"Every year, more than two million people in the United States get infections that are resistant to antibiotics and at least 23,000 people die as a result, according to a new report issued by the Centers for Disease Control and Prevention. The rep"...
- Patients should be advised that AMOXIL may be taken every 8 hours or every 12 hours, depending on the dose prescribed.
- Patients should be counseled that antibacterial drugs, including AMOXIL, should only be used to treat bacterial infections. They do not treat viral infections (e.g., the common cold). When AMOXIL is prescribed to treat a bacterial infection, patients should be told that although it is common to feel better early in the course of therapy, the medication should be taken exactly as directed. Skipping doses or not completing the full course of therapy may: (1) decrease the effectiveness of the immediate treatment, and (2) increase the likelihood that bacteria will develop resistance and will not be treatable by AMOXIL or other antibacterial drugs in the future.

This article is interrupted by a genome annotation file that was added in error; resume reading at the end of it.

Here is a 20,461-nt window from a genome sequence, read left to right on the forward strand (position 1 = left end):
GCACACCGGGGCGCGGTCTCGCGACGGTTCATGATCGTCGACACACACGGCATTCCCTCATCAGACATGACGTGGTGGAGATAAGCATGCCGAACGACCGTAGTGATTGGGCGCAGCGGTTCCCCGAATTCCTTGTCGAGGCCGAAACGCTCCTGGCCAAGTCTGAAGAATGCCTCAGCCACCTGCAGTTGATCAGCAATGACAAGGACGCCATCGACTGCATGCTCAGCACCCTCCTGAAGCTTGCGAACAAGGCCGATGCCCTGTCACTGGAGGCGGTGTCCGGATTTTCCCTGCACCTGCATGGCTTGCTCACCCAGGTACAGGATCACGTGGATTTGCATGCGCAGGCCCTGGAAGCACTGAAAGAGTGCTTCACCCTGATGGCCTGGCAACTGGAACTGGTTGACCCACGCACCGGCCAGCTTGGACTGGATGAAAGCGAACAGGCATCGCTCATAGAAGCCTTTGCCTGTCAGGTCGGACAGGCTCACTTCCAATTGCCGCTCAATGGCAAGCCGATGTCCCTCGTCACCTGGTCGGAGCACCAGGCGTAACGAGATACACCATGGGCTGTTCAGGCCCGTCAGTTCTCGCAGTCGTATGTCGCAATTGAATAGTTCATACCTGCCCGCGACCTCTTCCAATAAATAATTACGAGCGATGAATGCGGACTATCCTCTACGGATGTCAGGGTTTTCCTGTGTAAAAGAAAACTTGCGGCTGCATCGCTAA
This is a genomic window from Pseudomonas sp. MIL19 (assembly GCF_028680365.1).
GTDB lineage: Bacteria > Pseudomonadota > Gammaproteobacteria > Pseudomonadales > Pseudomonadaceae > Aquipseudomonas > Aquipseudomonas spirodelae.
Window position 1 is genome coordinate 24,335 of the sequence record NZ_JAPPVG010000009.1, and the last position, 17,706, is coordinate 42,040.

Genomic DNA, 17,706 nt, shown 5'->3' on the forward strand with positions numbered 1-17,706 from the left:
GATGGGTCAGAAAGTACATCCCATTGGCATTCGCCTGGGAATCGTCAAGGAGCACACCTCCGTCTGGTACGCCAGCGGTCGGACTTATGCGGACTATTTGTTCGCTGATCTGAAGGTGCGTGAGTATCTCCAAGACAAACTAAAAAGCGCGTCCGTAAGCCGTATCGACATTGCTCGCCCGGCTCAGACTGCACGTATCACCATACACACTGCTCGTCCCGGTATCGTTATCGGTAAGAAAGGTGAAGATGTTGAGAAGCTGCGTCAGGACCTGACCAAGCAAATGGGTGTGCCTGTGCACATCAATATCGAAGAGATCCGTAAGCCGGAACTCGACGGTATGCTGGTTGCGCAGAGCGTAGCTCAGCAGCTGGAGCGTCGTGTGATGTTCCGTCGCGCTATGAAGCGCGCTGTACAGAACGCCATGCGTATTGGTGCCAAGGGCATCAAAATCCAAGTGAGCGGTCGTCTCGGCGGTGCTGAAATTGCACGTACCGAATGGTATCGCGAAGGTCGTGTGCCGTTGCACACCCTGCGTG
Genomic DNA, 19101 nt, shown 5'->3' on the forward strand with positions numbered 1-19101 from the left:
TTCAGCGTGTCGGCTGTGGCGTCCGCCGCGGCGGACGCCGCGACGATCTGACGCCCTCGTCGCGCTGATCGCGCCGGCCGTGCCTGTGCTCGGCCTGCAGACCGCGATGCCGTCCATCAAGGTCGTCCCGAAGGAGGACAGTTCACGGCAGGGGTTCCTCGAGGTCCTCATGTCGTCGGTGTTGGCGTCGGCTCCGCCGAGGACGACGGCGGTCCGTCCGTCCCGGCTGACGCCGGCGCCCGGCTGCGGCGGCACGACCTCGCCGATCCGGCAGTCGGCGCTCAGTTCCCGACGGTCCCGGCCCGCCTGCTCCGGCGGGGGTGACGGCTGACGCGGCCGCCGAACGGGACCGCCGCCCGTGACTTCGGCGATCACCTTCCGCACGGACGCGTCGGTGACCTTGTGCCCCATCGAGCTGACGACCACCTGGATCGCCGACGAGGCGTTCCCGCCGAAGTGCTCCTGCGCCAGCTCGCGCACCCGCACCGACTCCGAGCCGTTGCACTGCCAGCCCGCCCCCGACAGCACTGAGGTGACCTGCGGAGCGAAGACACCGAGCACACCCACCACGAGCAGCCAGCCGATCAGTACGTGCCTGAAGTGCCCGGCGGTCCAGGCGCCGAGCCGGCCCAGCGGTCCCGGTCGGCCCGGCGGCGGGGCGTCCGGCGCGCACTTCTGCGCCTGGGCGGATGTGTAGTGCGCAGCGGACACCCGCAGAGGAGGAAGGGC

- Patients should be counseled that diarrhea is a common problem caused by antibiotics, and it usually ends when the antibiotic is discontinued. Sometimes after starting treatment with antibiotics, patients can develop watery and bloody stools (with or without stomach cramps and fever) even as late as 2 or more months after having taken their last dose of the antibiotic. If this occurs, patients should contact their physician as soon as possible.
- Patients should be aware that AMOXIL contains a penicillin class drug product that can cause allergic reactions in some individuals.
Last reviewed on RxList: 12/6/2011
This monograph has been modified to include the generic and brand name in many instances.
Additional Amoxil Information
Amoxil - User Reviews
Amoxil User Reviews
Now you can gain knowledge and insight about a drug treatment with Patient Discussions.
Report Problems to the Food and Drug Administration
You are encouraged to report negative side effects of prescription drugs to the FDA. Visit the FDA MedWatch website or call 1-800-FDA-1088.
Find out what women really need.